Blackberry is a related shrub plant of raspberries, belonging to the Pink family. Blackberry fruits differ from raspberry ones not only in color, but also in structure: when picking blackberry berries, the fruit is not extracted, as is the case with raspberries. The taste of blackberry fruits also has its own unique bouquet, and they themselves have a valuable chemical composition. It includes trace elements necessary for the human body such as calcium, iron and magnesium, vitamins (ascorbic acid), flavonoids. All these useful substances help to improve the work of the cardiovascular system, to cure diseases of the gastrointestinal tract, skin, manifestations of allergies. Healing properties are possessed not only by blackberries, but also by its leaves, which are brewed as tea. Blackberry bushes have an extensive root system that goes deep into the ground, thanks to which they can get more water and nutrients from the soil than raspberry bushes. For this reason, blackberries are more drought tolerant and require less watering and fertilization. Of course, planting blackberries is also different from raspberries, which we will talk about later in this article.
An interesting fact: From one blackberry bush, on average, you can get up to 15 kg of tasty and healthy fruits, which in general exceeds the yield of raspberries. Blackberries are characterized by a larger berry size, as well as the ability to form multiple ovaries..
Planting and growing blackberries - what problems can arise?
The difficulties associated with growing blackberries are primarily associated with the climatic characteristics of a particular region. Fruiting of blackberry bushes occurs quite late, therefore, in the northern regions with a short summer and an early arrival of winter cold weather, the cultivation of this crop is quite problematic. To date, thanks to the efforts of breeders, winter-hardy blackberry varieties have been bred, which successfully take root in the North-West region, the Urals and Siberia. As a rule, these are early ripening varieties, harvesting from them is carried out at the end of summer.
In the southern regions, gardeners are more likely to harvest a bountiful harvest from late blackberry varieties, however, in this case, there are a number of difficulties. Exposure to bright sunlight and too high air temperature negatively affect the external and taste qualities of blackberries.
Due to the emerging difficulties in growing blackberries, a competent choice of a place for planting it is a decisive factor affecting the success of the entire event.
Choosing a place to plant blackberries
The placement of blackberry bushes on the site is largely dictated by the climatic features of the region. Depending on them, blackberries are grown in open or closed ground.
Planting blackberries in open ground
For regions with cool summers, a prerequisite is the creation of a shelter for the blackberries, protecting the plants from the gusts of the north wind. For this reason, gardeners in central Russia prefer to plant blackberry bushes along fences, near higher shrubs and trees, natural hills. It is also advisable to plant blackberries in well-lit and sun-warmed areas so that the berries have time to ripen completely in a short summer period.
Many gardeners take advantage of the experience of planting grapes and plant blackberry bushes near the south side of buildings or hedges, while maintaining a gap of at least 100 cm between the plants and the defensive structure. Placing blackberry plantings in lowlands should be avoided, as cold air accumulates in them. The tops of high hills and hills are also not suitable for growing this thermophilic crop, since in winter the wind will blow snow from the site. The snow cover performs a protective function and protects the bushes from the effects of severe frosts.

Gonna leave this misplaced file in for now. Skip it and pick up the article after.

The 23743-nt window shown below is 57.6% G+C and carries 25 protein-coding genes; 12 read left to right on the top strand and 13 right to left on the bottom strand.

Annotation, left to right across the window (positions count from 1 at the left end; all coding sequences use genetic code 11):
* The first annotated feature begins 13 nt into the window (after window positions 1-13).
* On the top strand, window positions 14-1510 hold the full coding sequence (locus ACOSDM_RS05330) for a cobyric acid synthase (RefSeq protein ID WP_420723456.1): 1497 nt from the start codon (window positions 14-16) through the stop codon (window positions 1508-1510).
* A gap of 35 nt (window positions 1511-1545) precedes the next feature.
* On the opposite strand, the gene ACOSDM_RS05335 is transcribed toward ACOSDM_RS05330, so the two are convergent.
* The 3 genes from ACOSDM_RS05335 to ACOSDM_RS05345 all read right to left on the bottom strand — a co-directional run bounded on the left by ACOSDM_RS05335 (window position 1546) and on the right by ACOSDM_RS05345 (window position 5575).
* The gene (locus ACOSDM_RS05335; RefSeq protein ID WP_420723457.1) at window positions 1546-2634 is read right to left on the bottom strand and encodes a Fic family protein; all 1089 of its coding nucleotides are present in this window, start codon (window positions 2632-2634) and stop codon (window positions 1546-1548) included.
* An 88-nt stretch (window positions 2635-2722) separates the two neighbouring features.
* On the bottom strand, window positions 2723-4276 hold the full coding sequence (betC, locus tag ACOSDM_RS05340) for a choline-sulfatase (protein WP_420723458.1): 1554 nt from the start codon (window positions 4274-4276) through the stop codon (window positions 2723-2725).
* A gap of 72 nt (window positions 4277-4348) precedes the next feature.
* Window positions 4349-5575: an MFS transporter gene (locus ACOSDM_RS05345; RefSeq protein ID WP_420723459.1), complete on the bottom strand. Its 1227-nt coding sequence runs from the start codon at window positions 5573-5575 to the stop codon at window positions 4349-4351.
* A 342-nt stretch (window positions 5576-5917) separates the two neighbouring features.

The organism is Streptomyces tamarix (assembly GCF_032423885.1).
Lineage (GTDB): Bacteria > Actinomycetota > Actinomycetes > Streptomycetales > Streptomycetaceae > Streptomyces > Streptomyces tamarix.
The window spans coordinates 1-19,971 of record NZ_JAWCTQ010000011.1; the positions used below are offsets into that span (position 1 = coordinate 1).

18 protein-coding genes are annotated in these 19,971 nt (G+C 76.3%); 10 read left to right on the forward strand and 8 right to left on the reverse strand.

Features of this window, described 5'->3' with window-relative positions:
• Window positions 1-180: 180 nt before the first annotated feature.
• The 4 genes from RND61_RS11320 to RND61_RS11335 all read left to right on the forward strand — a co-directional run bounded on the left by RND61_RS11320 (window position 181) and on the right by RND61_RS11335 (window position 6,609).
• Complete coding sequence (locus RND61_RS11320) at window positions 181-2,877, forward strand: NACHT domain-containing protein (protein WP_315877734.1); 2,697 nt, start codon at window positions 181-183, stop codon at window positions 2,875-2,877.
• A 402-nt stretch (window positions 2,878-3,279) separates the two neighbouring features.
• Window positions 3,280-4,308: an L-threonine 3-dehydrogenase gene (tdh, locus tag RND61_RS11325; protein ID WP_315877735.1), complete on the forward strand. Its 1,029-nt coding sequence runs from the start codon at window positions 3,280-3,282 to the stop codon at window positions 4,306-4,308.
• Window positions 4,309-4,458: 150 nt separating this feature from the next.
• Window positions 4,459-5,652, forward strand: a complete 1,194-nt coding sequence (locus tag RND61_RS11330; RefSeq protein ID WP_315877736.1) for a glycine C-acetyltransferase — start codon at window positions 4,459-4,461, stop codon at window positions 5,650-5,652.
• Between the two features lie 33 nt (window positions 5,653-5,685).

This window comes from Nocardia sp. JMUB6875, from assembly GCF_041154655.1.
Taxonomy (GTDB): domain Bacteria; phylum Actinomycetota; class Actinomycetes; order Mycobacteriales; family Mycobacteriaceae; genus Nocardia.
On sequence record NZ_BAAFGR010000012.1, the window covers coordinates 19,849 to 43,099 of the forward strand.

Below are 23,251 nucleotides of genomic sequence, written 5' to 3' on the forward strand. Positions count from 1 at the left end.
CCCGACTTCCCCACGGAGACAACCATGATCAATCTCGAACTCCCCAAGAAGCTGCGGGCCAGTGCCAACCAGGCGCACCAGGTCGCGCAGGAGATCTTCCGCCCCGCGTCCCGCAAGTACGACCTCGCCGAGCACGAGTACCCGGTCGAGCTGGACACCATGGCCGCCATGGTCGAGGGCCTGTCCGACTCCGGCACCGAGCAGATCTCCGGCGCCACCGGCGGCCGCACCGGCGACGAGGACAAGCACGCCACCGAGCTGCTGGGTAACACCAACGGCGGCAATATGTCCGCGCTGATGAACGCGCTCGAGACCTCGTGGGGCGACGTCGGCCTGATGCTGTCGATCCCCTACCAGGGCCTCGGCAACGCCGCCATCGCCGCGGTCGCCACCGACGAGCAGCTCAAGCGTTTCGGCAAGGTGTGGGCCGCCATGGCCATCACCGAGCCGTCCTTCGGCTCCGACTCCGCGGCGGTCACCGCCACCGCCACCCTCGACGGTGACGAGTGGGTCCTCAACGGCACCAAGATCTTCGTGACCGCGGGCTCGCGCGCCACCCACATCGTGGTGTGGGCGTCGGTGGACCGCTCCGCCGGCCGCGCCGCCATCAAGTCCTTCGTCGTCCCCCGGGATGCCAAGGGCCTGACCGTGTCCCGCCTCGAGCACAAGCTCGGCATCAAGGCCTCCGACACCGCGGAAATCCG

Swampy soils that are often found in central Russia are categorically unsuitable for growing blackberries. Excess moisture in the soil causes excessive elongation of the shoots, thereby slowing down the ripening of fruits and reducing the plant's resistance to frost. For blackberries, areas are suitable where the groundwater level is no higher than one and a half meters from the soil surface.
As for the southern regions, it is easier to choose a site for growing blackberries on their territory. Unlike raspberry bushes, blackberry bushes tolerate the dry summer months well and begin to grow actively with a moderate rate of watering. However, gardeners in southern Russia are faced with another problem - the need to protect blackberries from direct sunlight during the day. Exposing the berries to the open sun at noon can damage them. For this reason, shading is a prerequisite for the successful cultivation of blackberries in the southern regions. In the north, on the contrary, partial shade can cause slow growth of blackberry shoots - in such conditions, only the most cold-resistant varieties take root ("Ufimskaya mestnaya", "Agavam").
Planting blackberries in the greenhouse
Growing in a greenhouse is ideal for varieties with extra large berries, for which full ripening is especially important. Gardeners of the Siberian region and central Russia in this way get the opportunity to lengthen the growing season of blackberry bushes. Thanks to the use of modern synthetic materials such as agrofibre, the construction of a protective structure is not difficult.
When growing blackberries in a greenhouse, you need to take care of their regular airing. Otherwise, on hot summer days, there is a high probability of overheating of the plants. It is best to choose a design with a sliding or removable roof: this will allow the blackberry bushes to winter under the snowdrifts. Wintering under the snow is not only not dangerous, but also obligatory for blackberries - without a reliable snow cover, its bushes are likely to freeze, since their root system does not have the frost resistance characteristic of raspberries.
Preparing for planting blackberries
The preparatory stage of planting works involves marking the site. It is recommended to plant the blackberry bushes in rows, keeping the spacing between them, which depends on the plant variety. Garden blackberries are divided into two large groups - blackberries Nessky or cumanik and blackberries lash-shaped or dewberry. Kumanik differs in the presence of erect stems, gives numerous basal offspring, which can be used for its reproduction. Rosyanika releases semi-creeping shoots of great length, therefore, the method of reproduction by apical layers is more effective for it, which brings it closer to black raspberry. To date, hybrid varieties have been bred that combine the features of both species: their erect shoots, upon reaching a certain length, begin to droop.